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Following a disturbing trend, Mercedes-Benz has announced another recall of nearly 750,000 vehicles in the United States.  The recall, which is due to faulty sunroofs at risk to detach from the car, impacts Mercedes-Benz model years spanning over a decade.  The model years in question are 2001-2011; the models in question are the C-, CLK-, CLS-, and E-Class.

The National Highway Safety Traffic Administration (NHSTA) has been on top of this recall and elaborated on exactly what the defects are and how they can impact your Mercedes-Benz.  Last week, they offered this, “The bonding between the glass panel and the sliding roof frame may deteriorate, possibly resulting in the glass panel detaching from the vehicle.” The National Highway Safety Traffic Administration also claims Mercedes-Benz will notify its owners on or after February 14th.  The company is expected to offer free inspections and replacements to those possibly afflicted by the recall.

The following is a comprehensive list of all models possibly affected:

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Four major automakers have landed squarely in the crosshairs of a National Highway Traffic Safety Administration investigation.  According to documents posted on December 19th, 2019, Audi, Toyota, Honda, and Mitsubishi are the companies under investigation.  The probe revolves around a Takata airbag recall, which involved 1.4 million airbag inflators.

The inflators are reported to have a unique problem that can cause them to blow apart, sending metal shrapnel into drivers’ and passengers’ faces and bodies.  The issue stems from problems caused by insufficient seals and a chemical deterioration within the product.  Takata, the maker of the air bags, has already recalled approximately 100 million inflators worldwide, while 19 automakers have recalled approximately 70 million inflators, making it the largest grouping of automotive recalls in United States history.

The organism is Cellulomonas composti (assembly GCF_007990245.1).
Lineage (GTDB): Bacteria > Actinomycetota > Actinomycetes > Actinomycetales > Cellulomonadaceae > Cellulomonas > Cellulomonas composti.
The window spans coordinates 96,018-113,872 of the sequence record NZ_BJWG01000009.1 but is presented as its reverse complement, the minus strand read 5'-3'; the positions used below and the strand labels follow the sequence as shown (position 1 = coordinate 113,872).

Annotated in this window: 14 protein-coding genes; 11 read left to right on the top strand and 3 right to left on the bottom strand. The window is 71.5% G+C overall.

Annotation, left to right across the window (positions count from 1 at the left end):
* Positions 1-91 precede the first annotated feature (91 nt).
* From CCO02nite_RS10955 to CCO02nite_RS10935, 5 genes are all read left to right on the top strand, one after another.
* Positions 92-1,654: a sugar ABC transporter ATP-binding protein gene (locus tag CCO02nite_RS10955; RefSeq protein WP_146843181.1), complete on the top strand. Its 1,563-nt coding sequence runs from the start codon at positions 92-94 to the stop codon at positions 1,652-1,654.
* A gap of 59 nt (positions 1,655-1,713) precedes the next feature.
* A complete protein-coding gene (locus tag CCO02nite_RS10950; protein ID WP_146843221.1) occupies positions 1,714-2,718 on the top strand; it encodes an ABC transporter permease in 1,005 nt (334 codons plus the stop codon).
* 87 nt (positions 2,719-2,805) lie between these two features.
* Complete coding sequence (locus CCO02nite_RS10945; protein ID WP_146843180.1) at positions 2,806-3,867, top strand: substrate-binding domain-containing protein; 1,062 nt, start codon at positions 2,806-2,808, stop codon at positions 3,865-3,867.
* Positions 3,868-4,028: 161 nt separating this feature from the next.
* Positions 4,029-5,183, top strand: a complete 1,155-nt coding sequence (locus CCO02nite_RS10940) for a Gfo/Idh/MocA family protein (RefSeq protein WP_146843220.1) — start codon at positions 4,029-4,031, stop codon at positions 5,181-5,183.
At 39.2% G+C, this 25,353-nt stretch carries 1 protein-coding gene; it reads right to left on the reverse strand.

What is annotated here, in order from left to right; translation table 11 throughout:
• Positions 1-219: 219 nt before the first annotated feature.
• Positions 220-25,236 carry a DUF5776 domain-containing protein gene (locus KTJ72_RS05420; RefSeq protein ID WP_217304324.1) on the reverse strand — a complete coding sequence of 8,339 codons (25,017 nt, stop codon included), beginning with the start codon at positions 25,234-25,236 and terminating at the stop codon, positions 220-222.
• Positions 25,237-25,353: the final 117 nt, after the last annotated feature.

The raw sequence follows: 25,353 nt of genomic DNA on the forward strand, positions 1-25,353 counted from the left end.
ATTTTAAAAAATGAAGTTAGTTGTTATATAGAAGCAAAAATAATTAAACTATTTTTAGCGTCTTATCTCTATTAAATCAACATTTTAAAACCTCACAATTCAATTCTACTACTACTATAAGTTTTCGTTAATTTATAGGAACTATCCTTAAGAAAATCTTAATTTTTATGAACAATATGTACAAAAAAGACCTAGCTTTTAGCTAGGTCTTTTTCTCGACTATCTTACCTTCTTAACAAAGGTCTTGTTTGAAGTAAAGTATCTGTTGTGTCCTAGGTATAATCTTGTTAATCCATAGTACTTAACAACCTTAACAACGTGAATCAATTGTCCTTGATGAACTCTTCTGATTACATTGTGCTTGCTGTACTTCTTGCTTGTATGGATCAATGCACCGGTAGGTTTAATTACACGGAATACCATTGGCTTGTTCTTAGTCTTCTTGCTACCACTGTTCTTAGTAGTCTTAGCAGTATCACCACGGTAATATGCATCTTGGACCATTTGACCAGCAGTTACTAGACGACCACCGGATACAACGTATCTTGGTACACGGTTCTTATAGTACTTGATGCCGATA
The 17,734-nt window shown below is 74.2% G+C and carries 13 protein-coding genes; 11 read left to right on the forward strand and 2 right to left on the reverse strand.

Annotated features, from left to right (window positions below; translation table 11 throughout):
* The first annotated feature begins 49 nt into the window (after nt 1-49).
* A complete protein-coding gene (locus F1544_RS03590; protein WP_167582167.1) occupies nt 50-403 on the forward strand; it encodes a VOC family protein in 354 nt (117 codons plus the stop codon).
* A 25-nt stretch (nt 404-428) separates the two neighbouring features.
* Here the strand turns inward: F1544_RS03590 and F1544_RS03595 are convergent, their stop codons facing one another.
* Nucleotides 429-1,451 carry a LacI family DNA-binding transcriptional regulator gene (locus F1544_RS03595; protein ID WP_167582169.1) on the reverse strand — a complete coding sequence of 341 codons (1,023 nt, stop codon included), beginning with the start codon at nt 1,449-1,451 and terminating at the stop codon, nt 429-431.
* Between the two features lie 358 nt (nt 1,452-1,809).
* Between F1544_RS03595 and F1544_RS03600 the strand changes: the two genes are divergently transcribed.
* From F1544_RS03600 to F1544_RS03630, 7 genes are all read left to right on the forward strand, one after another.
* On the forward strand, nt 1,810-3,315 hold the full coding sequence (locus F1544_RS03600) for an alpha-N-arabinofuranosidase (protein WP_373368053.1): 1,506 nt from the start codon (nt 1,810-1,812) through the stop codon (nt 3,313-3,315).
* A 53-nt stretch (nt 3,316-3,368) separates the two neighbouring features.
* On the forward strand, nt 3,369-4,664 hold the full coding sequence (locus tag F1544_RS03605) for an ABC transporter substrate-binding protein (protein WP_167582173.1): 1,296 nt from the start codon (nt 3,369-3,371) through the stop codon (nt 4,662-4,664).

Takata, who has gone bankrupt due to the recalls, believes it’s made about 4.5 million of the faulty inflators.  However, Takata claims only a portion are still in use, because the vehicles equipped with the inflators are so old.

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Impossible really is nothing—or so a recent class-action lawsuit would have you believe.  Philip Williams is suing Burger King: Williams v Burger King Corp, U.S. District Court, Southern District of Florida, No. 19-24755. He claims a heavily advertised “Impossible Whopper”, which famously does not contain beef, was contaminated by meat when it was prepared on the same surfaces as the traditional beef burgers and consumed by him.  Williams, who ordered his “Impossible Whopper” at an Atlanta Burger King drive-through, claims he would not have paid the above average price, had he known the patty would be “coated in meat by-products.”

His lawsuit, which was filed in Miami federal court, is seeking damages for all United States purchasers of the “Impossible Whopper” and includes an injunction that requires Burger King to “plainly disclose” the preparation surfaces of both “Impossible Whoppers” and beef burgers will be the same.

Burger King declined a comment to Reuters, citing its lack of willingness to comment on pending litigation.  The official Burger King website, describes the “Impossible Whopper” as “100% Whopper, 0% beef” and notes, “for guests looking for a meat-free option, a non-broiler method of preparation is available upon request.”

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Weird, quirky, and unique legal cases are always the source of intrigue.  Many times, lawyers, law firms, and those familiar with law are confronted with questions regarding individuals’ or their kin’s rare legal issues.  Most legal knowledge found online and through casual sources will be generic and almost definitely not personalized, which makes it tough to find answers regarding these unique cases.  A recent legal battle involving a woman, a country club, and a staff member of the country club highlights the hoops you may have to jump through just to receive proper compensation.

The battle stems from an October 29th lawsuit filed by a female patron of the Alpine Country Club of New Jersey, in which the woman claims a waiter of the club spilled wine on her seemingly irreplaceable $30,000 handbag, while she enjoyed dinner at the club.  The club denied all liability for the incident and even went as far as to sue their own employee (the waiter) for the damages caused to the woman’s handbag.  The handbag, which is typically a relatively inexpensive accessory, was a rare, discontinued Hermès Kelly bag that was gifted to her by her husband for her 30th birthday.

The representation for the woman affected by the spill admitted it was an accident, but also mentioned it was necessary to specify exactly what happened and who did it.  According to documents, the waiter is not mentioned by name, but rather “John Doe.”